11 World Industrial Machinery Fastener Demand by Region

12 World Fabricated Metal Product Fastener Demand by Region

13 World Other OEM Fastener Demand by Application & Region

14 World MRO & Other Industrial Fastener Demand by Region

15 World Industrial Fastener Shipments by Region

16 Industrial Fastener Net Exports by Region

SECTION IV -- NORTH AMERICA

1 North America Industrial Fastener Supply & Demand

2 North America Industrial Fastener Demand by Product & Market

3 United States Industrial Fastener Supply & Demand

4 United States Industrial Fastener Demand by Product & Market

5 Canada Industrial Fastener Supply & Demand

6 Canada Industrial Fastener Demand by Product & Market

7 Mexico Industrial Fastener Supply & Demand

8 Mexico Industrial Fastener Demand by Product & Market

SECTION V -- WESTERN EUROPE

1 Western Europe Industrial Fastener Supply & Demand

2 Western Europe Industrial Fastener Demand by Product & Market

3 Germany Industrial Fastener Supply & Demand

4 Germany Industrial Fastener Demand by Product & Market

5 France Industrial Fastener Supply & Demand

6 France Industrial Fastener Demand by Product & Market

7 United Kingdom Industrial Fastener Supply & Demand

8 United Kingdom Industrial Fastener Demand by Product & Market

9 Italy Industrial Fastener Supply & Demand

10 Italy Industrial Fastener Demand by Product & Market

11 Spain Industrial Fastener Supply & Demand

12 Spain Industrial Fastener Demand by Product & Market

13 Belgium Industrial Fastener Supply & Demand

14 Belgium Industrial Fastener Demand by Product & Market

15 Netherlands Industrial Fastener Supply & Demand

16 Netherlands Industrial Fastener Demand by Product & Market

17 Other Western Europe Industrial Fastener Supply & Demand

18 Other Western Europe Industrial Fastener Demand by Product & Market

19 Other Western Europe Industrial Fastener Supply & Demand by Country

SECTION VI -- ASIA/PACIFIC

1 Asia/Pacific Industrial Fastener Supply & Demand

2 Asia/Pacific Industrial Fastener Demand by Product & Market

3 Japan Industrial Fastener Supply & Demand

4 Japan Industrial Fastener Demand by Product & Market

5 China Industrial Fastener Supply & Demand

6 China Industrial Fastener Demand by Product & Market

7 South Korea Industrial Fastener Supply & Demand

8 South Korea Industrial Fastener Demand by Product & Market

9 India Industrial Fastener Supply & Demand

10 India Industrial Fastener Demand by Product & Market

11 Taiwan Industrial Fastener Supply & Demand

12 Taiwan Industrial Fastener Demand by Product & Market

13 Thailand Industrial Fastener Supply & Demand

14 Thailand Industrial Fastener Demand by Product & Market

15 Australia Industrial Fastener Supply & Demand

16 Australia Industrial Fastener Demand by Product & Market

17 Other Asia/Pacific Industrial Fastener Supply & Demand

18 Other Asia/Pacific Industrial Fastener Demand by Product & Market

19 Other Asia/Pacific Industrial Fastener Supply & Demand by Country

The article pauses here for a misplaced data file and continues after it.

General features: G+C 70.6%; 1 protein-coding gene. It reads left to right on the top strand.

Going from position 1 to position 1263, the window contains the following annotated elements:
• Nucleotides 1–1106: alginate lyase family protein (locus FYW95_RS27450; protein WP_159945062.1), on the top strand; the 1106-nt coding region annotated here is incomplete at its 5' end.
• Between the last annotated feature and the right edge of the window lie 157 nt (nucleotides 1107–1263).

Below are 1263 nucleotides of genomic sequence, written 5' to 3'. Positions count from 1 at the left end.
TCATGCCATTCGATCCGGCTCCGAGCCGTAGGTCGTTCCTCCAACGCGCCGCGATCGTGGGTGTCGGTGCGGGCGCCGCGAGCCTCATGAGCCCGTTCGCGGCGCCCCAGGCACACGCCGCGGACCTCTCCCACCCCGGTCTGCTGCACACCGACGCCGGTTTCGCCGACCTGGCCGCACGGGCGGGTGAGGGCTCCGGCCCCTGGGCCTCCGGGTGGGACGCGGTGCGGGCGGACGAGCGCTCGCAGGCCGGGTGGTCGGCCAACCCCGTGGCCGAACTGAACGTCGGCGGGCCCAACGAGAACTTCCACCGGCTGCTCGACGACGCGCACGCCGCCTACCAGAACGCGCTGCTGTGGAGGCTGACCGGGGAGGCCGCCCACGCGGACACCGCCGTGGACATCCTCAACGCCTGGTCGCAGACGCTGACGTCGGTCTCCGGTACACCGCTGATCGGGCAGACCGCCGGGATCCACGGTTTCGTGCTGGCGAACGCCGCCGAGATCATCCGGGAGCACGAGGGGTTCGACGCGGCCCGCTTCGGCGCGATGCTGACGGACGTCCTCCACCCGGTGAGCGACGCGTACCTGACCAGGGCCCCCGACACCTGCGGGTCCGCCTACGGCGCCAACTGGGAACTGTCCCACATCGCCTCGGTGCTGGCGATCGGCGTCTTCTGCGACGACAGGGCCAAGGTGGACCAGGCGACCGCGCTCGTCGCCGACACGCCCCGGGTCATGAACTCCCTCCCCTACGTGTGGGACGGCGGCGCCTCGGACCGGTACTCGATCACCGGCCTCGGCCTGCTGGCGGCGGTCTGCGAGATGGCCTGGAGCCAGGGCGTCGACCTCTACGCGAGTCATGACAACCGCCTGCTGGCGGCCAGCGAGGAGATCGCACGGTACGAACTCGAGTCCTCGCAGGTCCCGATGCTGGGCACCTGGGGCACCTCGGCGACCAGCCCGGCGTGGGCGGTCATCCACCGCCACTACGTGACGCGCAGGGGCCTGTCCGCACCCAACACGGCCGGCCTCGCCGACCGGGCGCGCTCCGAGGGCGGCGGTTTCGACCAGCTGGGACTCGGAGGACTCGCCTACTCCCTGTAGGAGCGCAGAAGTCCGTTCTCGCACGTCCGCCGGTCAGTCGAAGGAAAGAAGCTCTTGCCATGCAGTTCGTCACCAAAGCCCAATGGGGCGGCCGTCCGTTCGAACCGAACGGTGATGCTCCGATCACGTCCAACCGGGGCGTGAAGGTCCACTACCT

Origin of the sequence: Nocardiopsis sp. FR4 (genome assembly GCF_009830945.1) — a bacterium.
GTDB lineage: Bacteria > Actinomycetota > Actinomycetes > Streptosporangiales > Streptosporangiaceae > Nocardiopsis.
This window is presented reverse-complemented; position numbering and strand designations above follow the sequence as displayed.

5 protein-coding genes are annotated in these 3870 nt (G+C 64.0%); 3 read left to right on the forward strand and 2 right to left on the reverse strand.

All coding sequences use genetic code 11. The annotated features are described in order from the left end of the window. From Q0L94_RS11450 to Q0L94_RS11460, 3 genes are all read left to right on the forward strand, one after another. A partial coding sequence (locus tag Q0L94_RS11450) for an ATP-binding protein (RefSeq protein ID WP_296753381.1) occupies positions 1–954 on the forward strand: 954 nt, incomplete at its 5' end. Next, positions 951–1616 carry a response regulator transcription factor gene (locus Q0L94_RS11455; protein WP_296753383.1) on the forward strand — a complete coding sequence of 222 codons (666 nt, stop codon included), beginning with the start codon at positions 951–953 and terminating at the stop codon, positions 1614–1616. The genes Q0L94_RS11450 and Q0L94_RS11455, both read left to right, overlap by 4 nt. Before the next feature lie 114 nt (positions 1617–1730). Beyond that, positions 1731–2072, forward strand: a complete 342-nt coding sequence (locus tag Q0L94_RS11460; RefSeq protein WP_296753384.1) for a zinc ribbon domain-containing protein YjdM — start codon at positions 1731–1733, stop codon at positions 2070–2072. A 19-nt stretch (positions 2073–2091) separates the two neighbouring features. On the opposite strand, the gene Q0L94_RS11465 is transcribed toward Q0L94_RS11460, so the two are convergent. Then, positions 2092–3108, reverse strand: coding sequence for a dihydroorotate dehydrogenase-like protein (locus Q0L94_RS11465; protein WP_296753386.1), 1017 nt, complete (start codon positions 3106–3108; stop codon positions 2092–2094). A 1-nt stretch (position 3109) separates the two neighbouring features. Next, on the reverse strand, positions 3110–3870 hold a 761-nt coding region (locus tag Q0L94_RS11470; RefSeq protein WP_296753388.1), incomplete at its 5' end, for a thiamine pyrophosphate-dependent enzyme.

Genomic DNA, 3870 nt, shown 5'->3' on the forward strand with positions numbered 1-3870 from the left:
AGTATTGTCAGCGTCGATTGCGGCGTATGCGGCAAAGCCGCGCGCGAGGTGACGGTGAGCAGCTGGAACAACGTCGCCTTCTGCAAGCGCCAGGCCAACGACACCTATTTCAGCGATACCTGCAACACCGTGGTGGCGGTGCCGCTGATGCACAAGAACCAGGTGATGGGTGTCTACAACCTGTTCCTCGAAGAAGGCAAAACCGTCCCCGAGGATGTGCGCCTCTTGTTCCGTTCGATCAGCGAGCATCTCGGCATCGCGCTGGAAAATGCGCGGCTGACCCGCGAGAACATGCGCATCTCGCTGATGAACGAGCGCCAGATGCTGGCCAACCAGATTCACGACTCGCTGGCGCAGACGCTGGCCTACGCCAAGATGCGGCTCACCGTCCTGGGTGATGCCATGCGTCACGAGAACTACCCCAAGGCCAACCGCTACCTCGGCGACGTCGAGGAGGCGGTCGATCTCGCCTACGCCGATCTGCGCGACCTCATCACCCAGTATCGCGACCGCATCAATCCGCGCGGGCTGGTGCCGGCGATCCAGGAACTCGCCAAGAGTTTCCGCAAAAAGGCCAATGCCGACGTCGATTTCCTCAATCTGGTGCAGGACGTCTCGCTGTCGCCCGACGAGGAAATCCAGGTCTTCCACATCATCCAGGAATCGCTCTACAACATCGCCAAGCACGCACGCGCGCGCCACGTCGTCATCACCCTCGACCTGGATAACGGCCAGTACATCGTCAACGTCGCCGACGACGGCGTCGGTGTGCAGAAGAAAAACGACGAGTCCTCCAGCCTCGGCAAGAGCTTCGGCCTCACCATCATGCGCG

SECTION VII -- OTHER REGIONS

1 Latin America Industrial Fastener Supply & Demand

2 Latin America Industrial Fastener Demand by Product & Market

3 Brazil Industrial Fastener Supply & Demand

4 Brazil Industrial Fastener Demand by Product & Market

5 Other Latin America Industrial Fastener Supply & Demand

6 Other Latin America Industrial Fastener Demand by Product & Market

7 Eastern Europe Industrial Fastener Supply & Demand

8 Eastern Europe Industrial Fastener Demand by Product & Market

9 Russia Industrial Fastener Supply & Demand

10 Russia Industrial Fastener Demand by Product & Market

11 Other Eastern Europe Industrial Fastener Supply & Demand

12 Other Eastern Europe Industrial Fastener Demand by Product & Market

13 Other Eastern Europe Industrial Fastener Supply & Demand by Country

14 Africa/Mideast Industrial Fastener Supply & Demand

15 Africa/Mideast Industrial Fastener Demand by Product & Market

16 Turkey Industrial Fastener Supply & Demand

17 Turkey Industrial Fastener Demand by Product & Market

18 South Africa Industrial Fastener Supply & Demand

19 South Africa Industrial Fastener Demand by Product & Market

20 Other Africa/Mideast Industrial Fastener Supply & Demand

21 Other Africa/Mideast Industrial Fastener Demand by Product & Market

SECTION VIII -- INDUSTRY STRUCTURE

1 Industrial Fastener Sales for Selected Manufacturers, 2007

2 Selected Cooperative Agreements

3 Selected Acquisitions & Divestitures

LIST OF CHARTS

SECTION II -- MARKET ENVIRONMENT

1 World Manufacturing Value-Added by Region, 2007

2 Relationship Between Per Capita Industrial Fastener Demand

& Per Capita Manufacturing Value-Added, 2007

3 World Industrial Fastener Price Deflators, 1997-2017

4 World Plastic Fastener Demand, 1997-2017

SECTION III -- WORLD SUPPLY & DEMAND

1 World Industrial Fastener Demand by Region, 2007

2 Share of Industrial Fastener Demand Growth by Region, 2007-2012

3 World Industrial Fastener Demand by Product, 2007

4 World Industrial Fastener Demand by Market, 2007

5 World Industrial Fastener Shipments by Region, 2007

SECTION IV -- NORTH AMERICA

1 North America Fastener Demand by Country, 2007

SECTION V -- WESTERN EUROPE

1 Western Europe Industrial Fastener Demand by Country, 2007

SECTION VI -- ASIA/PACIFIC

1 Asia/Pacific Industrial Fastener Demand by Country, 2007

SECTION VII -- OTHER REGIONS